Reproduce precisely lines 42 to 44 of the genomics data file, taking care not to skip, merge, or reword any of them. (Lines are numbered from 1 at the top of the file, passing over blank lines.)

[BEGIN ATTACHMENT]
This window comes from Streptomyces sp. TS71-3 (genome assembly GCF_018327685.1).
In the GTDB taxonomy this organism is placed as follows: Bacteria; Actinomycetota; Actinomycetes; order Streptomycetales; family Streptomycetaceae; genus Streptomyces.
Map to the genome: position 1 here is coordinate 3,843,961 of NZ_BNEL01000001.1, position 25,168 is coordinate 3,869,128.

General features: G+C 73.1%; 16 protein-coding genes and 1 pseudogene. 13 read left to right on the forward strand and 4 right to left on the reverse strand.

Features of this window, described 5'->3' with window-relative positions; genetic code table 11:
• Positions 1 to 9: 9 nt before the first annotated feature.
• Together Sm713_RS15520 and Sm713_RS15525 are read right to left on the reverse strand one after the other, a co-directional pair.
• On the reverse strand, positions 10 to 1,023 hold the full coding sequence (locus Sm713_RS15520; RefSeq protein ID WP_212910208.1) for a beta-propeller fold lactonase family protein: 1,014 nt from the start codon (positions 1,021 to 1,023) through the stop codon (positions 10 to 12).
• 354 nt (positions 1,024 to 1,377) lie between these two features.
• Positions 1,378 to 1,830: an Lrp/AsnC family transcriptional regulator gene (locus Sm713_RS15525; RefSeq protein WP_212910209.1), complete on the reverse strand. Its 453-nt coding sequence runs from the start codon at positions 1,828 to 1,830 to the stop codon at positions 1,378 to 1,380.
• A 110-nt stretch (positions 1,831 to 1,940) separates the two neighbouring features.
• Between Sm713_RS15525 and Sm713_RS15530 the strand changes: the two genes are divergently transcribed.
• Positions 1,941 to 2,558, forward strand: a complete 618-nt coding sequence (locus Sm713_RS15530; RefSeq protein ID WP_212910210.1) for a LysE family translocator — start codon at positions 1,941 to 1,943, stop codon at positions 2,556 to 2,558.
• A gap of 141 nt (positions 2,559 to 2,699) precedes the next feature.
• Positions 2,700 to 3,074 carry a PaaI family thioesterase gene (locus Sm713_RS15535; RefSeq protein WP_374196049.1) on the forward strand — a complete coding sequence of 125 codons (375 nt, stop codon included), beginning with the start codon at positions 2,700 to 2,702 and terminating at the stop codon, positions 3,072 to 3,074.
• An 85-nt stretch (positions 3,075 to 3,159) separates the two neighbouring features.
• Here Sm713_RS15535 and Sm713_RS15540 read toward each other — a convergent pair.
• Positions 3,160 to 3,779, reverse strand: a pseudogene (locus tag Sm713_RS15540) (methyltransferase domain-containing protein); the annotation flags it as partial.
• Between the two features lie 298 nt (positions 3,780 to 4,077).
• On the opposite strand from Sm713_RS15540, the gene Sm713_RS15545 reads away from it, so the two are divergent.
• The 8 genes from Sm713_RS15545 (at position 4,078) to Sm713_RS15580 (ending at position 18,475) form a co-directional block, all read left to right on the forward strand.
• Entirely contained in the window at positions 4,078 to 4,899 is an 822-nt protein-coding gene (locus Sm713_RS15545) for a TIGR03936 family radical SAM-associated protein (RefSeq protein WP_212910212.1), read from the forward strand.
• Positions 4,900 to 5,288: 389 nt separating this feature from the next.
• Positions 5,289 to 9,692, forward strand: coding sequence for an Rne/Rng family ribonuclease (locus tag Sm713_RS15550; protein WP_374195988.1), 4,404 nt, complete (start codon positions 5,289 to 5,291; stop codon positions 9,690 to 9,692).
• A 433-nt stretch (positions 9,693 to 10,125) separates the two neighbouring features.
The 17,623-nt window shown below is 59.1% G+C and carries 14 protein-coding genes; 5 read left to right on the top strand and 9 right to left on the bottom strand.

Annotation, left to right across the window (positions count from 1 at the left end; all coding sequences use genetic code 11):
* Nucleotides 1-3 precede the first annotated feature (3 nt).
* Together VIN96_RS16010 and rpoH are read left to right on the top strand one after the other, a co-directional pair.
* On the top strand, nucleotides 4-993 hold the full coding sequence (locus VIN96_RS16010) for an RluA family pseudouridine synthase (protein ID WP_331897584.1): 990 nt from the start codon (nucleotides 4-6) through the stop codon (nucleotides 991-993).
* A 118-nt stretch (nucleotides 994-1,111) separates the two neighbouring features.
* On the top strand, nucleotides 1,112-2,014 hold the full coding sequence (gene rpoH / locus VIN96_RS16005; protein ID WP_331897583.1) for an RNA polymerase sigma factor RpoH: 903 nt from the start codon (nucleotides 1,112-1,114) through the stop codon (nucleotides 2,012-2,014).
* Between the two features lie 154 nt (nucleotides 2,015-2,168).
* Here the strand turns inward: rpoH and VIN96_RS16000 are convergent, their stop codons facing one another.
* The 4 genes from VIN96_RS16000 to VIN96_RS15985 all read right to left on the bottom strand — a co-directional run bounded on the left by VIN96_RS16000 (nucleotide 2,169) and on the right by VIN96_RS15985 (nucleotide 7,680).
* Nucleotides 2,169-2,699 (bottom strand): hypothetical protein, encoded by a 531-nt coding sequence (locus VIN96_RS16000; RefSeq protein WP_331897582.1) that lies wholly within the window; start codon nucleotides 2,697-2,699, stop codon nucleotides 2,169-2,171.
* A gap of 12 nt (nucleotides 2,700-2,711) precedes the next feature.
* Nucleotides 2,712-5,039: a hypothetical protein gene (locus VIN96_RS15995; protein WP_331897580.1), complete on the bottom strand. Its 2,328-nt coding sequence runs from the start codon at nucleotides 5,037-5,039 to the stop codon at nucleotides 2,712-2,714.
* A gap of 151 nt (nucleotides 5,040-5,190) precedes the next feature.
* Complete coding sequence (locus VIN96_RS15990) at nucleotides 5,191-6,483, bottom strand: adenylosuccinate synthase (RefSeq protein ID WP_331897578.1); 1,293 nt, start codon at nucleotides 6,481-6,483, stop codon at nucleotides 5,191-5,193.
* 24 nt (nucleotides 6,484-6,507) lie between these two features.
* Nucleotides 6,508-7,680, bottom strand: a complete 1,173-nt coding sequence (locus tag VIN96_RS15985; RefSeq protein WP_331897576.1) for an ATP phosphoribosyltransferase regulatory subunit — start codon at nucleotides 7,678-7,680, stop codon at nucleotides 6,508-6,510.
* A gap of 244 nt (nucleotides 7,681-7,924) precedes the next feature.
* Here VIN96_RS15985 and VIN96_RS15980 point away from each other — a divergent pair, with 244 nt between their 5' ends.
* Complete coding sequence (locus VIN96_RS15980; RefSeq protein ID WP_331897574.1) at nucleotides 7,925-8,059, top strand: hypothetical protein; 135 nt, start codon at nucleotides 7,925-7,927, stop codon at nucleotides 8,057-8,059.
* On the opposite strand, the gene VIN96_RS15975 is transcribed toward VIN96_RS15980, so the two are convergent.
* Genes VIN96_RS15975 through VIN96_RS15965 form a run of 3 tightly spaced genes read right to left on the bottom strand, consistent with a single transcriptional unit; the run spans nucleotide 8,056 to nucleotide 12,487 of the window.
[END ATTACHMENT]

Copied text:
* Nucleotides 6,508-7,680, bottom strand: a complete 1,173-nt coding sequence (locus tag VIN96_RS15985; RefSeq protein WP_331897576.1) for an ATP phosphoribosyltransferase regulatory subunit — start codon at nucleotides 7,678-7,680, stop codon at nucleotides 6,508-6,510.
* A gap of 244 nt (nucleotides 7,681-7,924) precedes the next feature.
* Here VIN96_RS15985 and VIN96_RS15980 point away from each other — a divergent pair, with 244 nt between their 5' ends.